Thank You Teachers Who Care For Their Students3 min read
There is probably a student in your classroom right now who feels terribly, horribly alone. They might act like they have it all together, and to the students around them it might seem that way- putting on a smile, getting some work done, going through the motions, but as a teacher you hear parts of the story that other students don’t hear.
You know that some of your kids only get food when they come to school. And on nights and weekends, they go hungry. You’ve driven by those students’ houses that don’t have heat, or windows, or floors. You were told by the school social worker which of your students are in foster care. You’ve had parents call you and tell you what’s going on at home and how they’re struggling to keep it all together, and you, a math teacher, or science, or history, or English or whatever teacher, are also sometimes a listening board.
You’ve got students who are acting crazy right now in class because they are not looking forward to Christmas Break, not looking forward to a couple weeks away from regular food, heat, and structure, and you.
You’ve got kids in your class who feel very alone right now. So let me say this: Thank you for being in those students’ lives.
Thank you for not just teaching the subject matter, even though that’s usually all you get evaluated for. Thank you for keeping granola bars in your desk. Thanks for listening to those parents during your planning time even though you have papers to grade. Thanks for stopping in the hallway so a kid can pour their heart out to you, or just giving them high fives. Thank you for being intentional about creating an atmosphere in your classroom that students do feel cared for and safe in.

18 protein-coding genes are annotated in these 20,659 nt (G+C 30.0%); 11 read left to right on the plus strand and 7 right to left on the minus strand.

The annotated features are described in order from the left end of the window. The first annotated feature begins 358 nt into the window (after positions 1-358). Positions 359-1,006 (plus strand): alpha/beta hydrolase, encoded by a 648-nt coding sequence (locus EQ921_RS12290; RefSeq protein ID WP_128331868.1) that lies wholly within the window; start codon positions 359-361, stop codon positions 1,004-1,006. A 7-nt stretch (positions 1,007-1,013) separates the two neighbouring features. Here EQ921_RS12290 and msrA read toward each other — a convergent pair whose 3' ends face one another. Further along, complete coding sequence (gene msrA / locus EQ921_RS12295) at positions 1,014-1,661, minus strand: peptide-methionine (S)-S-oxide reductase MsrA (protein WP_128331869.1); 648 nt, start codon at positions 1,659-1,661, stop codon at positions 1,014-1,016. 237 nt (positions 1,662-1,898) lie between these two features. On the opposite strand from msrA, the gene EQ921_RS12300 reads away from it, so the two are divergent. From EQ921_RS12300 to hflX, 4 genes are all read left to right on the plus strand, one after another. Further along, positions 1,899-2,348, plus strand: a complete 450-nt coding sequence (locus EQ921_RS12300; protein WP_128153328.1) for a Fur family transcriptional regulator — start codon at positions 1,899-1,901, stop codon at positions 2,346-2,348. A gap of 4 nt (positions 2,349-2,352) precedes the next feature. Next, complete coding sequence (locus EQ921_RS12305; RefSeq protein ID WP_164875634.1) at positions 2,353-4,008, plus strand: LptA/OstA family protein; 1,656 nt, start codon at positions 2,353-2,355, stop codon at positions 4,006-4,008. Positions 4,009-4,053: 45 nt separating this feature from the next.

This wasn’t in the job description- building a community; leading a community. They didn’t teach you how to deal with this stuff in teacher college. This isn’t what is assessed in the Common Core or on the SAT. Yet it is a part of your job, and one of the most difficult aspects of it.
But also one of the most important. The fact is, kids who feel they are apart of a community, a place they get to contribute, are listened to, are valued- generally will do better academically, mentally, and socially, regardless of the circumstances that they come from. This is something that you help give them by being that constant presence in their lives every day.
By greeting them at the door. By asking how they’re really doing. By creating activities that have them interacting with others, pulling them out of isolation.
You are having an impact in ways far more than you know.
So know this. Let it sink in. Remind yourself of the powerful work being done in your classroom. Know that the impact of that work is sometimes hard to measure or even to realize. But I promise you, if you are caring for your students, and making your classroom a community for them, you are having an impact.
And that’s why I think teaching is the greatest profession in the world.
Thank you, thank you, THANK YOU for the work you are doing in your students’ lives.
Check out The Collaborative Classroom book.